Create your own island hopping holiday! We have a fantastic range of island hopping tickets which allow you to plan your own trip and visit the beautiful west coast islands at your own pace. With up to 30 options to choose from throughout the year, this really is the way to travel… However, one Tuesday afternoon we went island hopping and we never boarded a single ferry.
We hopped from Tiree to Soa, from Soa to Eilean an Treogh, then back to Soa before crossing over to Carsamull and then finally back to Tiree.
Our original plan was to go island hopping on the Monday afternoon. We arrived at Ruaig, parked the car and took the track that leads on to the beach at Sgibinis, The rain started to fall quite heavily, so it was with considerable disappointment that we return to the car, postponing the adventure to another day. It was a wise decision; the rain continued for most of the afternoon.
On Tuesday we carefully took note of the weather and (most importantly) the tide times as the success of our island hopping adventure depended on the latter.
Low Tide (1.29m) was at 15:39, twenty-three minutes later than the previous day’s. Once again we parked the car and made our way on to the beach. The plan was to set out about an hour before low tide.
The weather could hardly have been much better for walking. The sun was shining. It was pleasantly warm with a gentle breeze.
All that separated Tiree from Soa was a trickle of water that was not too wide to jump. So there we were on the island without even getting our boots, or even our feet, wet.
With ideal conditions we were not too surprised to see someone cross over a few minutes ahead of us. We followed in their footsteps as we headed for the cairn that is clearly visible from the Tiree ‘mainland’.
From the cairn we headed across Soa, but unlike the other island hopper who headed directly to Eilean an Treogh we remained for the time being that we might climb up higher to view Scarinish.
Soa is uninhabited and is the domain of sheep, sea birds, seals and wild flowers. We observed some seals close to Soa point, and their haunting song accompanied us across the island and on to Eilean an Treogh.
Our island hopping expedition has turned out to be most educational. The names of the islands fascinated us so we turned in the first place to the book ‘Longships on the Sands’ by Dr John Holliday.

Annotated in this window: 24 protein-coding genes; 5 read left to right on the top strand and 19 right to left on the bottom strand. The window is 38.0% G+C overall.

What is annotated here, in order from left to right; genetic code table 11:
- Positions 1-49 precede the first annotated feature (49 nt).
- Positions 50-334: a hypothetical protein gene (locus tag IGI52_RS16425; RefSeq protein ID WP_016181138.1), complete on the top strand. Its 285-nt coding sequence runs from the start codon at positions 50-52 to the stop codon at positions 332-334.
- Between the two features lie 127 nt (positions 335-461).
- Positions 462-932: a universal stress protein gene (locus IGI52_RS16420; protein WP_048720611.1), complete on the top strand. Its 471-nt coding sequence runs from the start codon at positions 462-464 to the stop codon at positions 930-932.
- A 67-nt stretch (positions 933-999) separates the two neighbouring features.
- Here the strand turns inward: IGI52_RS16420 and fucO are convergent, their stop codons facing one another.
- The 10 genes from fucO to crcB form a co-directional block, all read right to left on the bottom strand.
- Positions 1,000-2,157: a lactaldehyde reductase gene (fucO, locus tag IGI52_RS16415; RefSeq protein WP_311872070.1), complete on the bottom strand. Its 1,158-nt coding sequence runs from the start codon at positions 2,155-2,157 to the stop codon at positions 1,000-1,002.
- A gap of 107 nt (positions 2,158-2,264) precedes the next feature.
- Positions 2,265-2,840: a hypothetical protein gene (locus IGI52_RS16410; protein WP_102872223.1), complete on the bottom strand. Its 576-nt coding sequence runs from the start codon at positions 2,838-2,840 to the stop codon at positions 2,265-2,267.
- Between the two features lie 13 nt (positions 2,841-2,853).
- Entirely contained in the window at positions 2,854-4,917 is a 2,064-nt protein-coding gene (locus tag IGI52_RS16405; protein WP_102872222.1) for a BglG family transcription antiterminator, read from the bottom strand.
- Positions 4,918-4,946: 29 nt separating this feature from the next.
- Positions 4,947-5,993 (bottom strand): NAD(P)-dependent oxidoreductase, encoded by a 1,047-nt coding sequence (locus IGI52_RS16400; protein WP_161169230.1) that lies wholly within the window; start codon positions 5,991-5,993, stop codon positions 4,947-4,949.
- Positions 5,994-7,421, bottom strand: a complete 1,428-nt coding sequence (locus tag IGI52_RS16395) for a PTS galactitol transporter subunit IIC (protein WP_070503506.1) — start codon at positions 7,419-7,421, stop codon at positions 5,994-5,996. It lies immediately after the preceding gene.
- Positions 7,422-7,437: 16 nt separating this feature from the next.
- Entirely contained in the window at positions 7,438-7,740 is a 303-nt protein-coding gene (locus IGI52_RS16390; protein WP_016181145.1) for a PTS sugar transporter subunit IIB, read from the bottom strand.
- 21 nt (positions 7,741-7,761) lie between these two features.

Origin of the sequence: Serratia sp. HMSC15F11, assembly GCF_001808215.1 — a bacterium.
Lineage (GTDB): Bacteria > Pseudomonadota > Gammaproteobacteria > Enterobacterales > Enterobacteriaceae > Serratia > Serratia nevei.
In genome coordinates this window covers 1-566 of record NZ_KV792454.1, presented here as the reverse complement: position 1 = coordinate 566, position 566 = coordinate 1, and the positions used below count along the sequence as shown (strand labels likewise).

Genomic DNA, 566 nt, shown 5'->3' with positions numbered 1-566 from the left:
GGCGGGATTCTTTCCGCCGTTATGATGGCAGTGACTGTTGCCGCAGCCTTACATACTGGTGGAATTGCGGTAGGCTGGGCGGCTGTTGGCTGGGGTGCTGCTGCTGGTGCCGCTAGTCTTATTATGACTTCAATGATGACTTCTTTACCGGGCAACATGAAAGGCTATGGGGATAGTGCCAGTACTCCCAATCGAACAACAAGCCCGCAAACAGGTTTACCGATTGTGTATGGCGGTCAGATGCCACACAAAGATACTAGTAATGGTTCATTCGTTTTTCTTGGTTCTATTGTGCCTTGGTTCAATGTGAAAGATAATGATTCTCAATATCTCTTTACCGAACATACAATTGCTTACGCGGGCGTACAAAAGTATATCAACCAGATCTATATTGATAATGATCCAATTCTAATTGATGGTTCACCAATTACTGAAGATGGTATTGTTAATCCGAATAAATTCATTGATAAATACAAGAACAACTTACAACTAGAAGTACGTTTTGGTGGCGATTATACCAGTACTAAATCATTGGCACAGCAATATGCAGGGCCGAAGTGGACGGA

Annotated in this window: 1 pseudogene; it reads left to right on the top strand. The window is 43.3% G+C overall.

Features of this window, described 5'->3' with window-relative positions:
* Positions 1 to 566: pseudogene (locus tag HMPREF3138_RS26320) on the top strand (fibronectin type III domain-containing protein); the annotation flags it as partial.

Eilean an Treogh was the first name we looked up. Dr Holliday writes, ‘ TRAOGH’ – ‘An islet on the east side of Sòthaigh and connected to it by a sand and gravel tombolo; consisting of rocky grazing, the Turnbull map shows it was not cultivated, and the islet was subsequently much used for kelp collecting.’
Dr Holliday states that the name is difficult to interpret. One Gaelic possibility is that it means ‘ebbing’ – Ebbing Island. However, he claims that it more likely to be a Norse name for a piece of fallow land where cattle are kept grazing.
We ‘hopped’ over to Eilean an Treogh quite dry shod. There were no cattle grazing, but there was a flock of sheep with one black sheep in their midst. In the distance, we could make out what appeared to be a wooden frame, perhaps a relic from the days of kelp gathering.
On our return to Soa we made away along the distinct track to the cairn. The derivation for Soa or Sòthaigh is most likely to be ‘sheep island’. The sheep do wander cross to the two islands when tidal conditions are suitable. Soa is also connected to Tiree by a tombolo.
What of this word ‘tombolo’? A tombolo, from the Italian tombolo, derived from the Latin tumulus, meaning ‘mound’, and sometimes translated as ‘ayre’, is a deposition landform in which an island is attached to the mainland by a narrow piece of land such as a spit or bar. Once attached, the island is then known as a tied island. (Wikipedia)
‘A true tombolo is formed by wave diffraction and refraction. Waves move toward the coastline and are slowed down as they enter the shallower water. They first reach the islands that are close to the shore. Because these waves are moving at a slower than normal pace, they move around the island instead of over it. As the water moves more slowly around the island, it picks up sediment along the way. When the waves meet on the other side of the island (the side facing the coast), the sediment is deposited. This sediment continues to build up until it creates the sandbar that connects the island to the beach.’
Taking no chances, not wanting to be marooned on Soa, we made our way back to Tiree after a brief photo-stop at the cairn.
From Tiree we then crossed onto Carsamull before returning once again to Tiree and heading along the track to our parked car.
Tiree provides the opportunity to go ‘island hopping’ with out the need for resorting to ferry travel. All that is required is a knowledge of tide times – most importantly, the time of low tide.
This is Life on Tiree